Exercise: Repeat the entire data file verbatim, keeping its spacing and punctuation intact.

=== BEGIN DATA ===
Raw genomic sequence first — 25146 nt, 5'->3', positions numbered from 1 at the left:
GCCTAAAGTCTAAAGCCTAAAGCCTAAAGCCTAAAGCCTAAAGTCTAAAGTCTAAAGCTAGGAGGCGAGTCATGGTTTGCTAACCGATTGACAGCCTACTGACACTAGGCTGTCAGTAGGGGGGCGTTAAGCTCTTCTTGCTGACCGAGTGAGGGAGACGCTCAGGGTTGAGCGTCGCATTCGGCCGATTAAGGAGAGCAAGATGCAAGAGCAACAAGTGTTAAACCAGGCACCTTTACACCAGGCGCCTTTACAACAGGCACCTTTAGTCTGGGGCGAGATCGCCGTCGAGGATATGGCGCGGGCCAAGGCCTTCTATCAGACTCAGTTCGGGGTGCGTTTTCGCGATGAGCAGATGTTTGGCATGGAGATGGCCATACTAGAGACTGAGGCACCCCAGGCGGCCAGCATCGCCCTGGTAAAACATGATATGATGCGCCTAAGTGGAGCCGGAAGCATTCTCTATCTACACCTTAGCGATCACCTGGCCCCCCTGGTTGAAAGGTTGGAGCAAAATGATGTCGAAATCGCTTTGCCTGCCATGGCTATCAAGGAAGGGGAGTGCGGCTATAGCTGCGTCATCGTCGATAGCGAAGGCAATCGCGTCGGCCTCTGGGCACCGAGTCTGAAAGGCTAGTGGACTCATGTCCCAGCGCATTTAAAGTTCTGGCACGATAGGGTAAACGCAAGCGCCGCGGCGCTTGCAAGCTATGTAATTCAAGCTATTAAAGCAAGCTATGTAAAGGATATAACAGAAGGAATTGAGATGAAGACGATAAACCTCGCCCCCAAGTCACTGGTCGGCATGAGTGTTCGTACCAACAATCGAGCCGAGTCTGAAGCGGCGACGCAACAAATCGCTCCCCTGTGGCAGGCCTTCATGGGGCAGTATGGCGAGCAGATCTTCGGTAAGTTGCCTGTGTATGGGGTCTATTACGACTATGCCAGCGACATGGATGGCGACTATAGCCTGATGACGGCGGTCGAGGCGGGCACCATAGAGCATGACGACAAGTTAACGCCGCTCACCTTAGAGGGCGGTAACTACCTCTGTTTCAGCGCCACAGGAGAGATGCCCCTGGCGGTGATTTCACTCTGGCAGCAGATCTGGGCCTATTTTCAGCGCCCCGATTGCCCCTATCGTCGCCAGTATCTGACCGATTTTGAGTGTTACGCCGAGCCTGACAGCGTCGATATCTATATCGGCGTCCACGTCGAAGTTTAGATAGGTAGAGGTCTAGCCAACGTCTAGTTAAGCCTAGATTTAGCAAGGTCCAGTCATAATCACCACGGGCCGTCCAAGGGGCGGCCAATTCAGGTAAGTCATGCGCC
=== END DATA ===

Raw genomic sequence first — 25146 nt, 5'->3', positions numbered from 1 at the left:
GCCTAAAGTCTAAAGCCTAAAGCCTAAAGCCTAAAGCCTAAAGTCTAAAGTCTAAAGCTAGGAGGCGAGTCATGGTTTGCTAACCGATTGACAGCCTACTGACACTAGGCTGTCAGTAGGGGGGCGTTAAGCTCTTCTTGCTGACCGAGTGAGGGAGACGCTCAGGGTTGAGCGTCGCATTCGGCCGATTAAGGAGAGCAAGATGCAAGAGCAACAAGTGTTAAACCAGGCACCTTTACACCAGGCGCCTTTACAACAGGCACCTTTAGTCTGGGGCGAGATCGCCGTCGAGGATATGGCGCGGGCCAAGGCCTTCTATCAGACTCAGTTCGGGGTGCGTTTTCGCGATGAGCAGATGTTTGGCATGGAGATGGCCATACTAGAGACTGAGGCACCCCAGGCGGCCAGCATCGCCCTGGTAAAACATGATATGATGCGCCTAAGTGGAGCCGGAAGCATTCTCTATCTACACCTTAGCGATCACCTGGCCCCCCTGGTTGAAAGGTTGGAGCAAAATGATGTCGAAATCGCTTTGCCTGCCATGGCTATCAAGGAAGGGGAGTGCGGCTATAGCTGCGTCATCGTCGATAGCGAAGGCAATCGCGTCGGCCTCTGGGCACCGAGTCTGAAAGGCTAGTGGACTCATGTCCCAGCGCATTTAAAGTTCTGGCACGATAGGGTAAACGCAAGCGCCGCGGCGCTTGCAAGCTATGTAATTCAAGCTATTAAAGCAAGCTATGTAAAGGATATAACAGAAGGAATTGAGATGAAGACGATAAACCTCGCCCCCAAGTCACTGGTCGGCATGAGTGTTCGTACCAACAATCGAGCCGAGTCTGAAGCGGCGACGCAACAAATCGCTCCCCTGTGGCAGGCCTTCATGGGGCAGTATGGCGAGCAGATCTTCGGTAAGTTGCCTGTGTATGGGGTCTATTACGACTATGCCAGCGACATGGATGGCGACTATAGCCTGATGACGGCGGTCGAGGCGGGCACCATAGAGCATGACGACAAGTTAACGCCGCTCACCTTAGAGGGCGGTAACTACCTCTGTTTCAGCGCCACAGGAGAGATGCCCCTGGCGGTGATTTCACTCTGGCAGCAGATCTGGGCCTATTTTCAGCGCCCCGATTGCCCCTATCGTCGCCAGTATCTGACCGATTTTGAGTGTTACGCCGAGCCTGACAGCGTCGATATCTATATCGGCGTCCACGTCGAAGTTTAGATAGGTAGAGGTCTAGCCAACGTCTAGTTAAGCCTAGATTTAGCAAGGTCCAGTCATAATCACCACGGGCCGTCCAAGGGGCGGCCAATTCAGGTAAGTCATGCGCC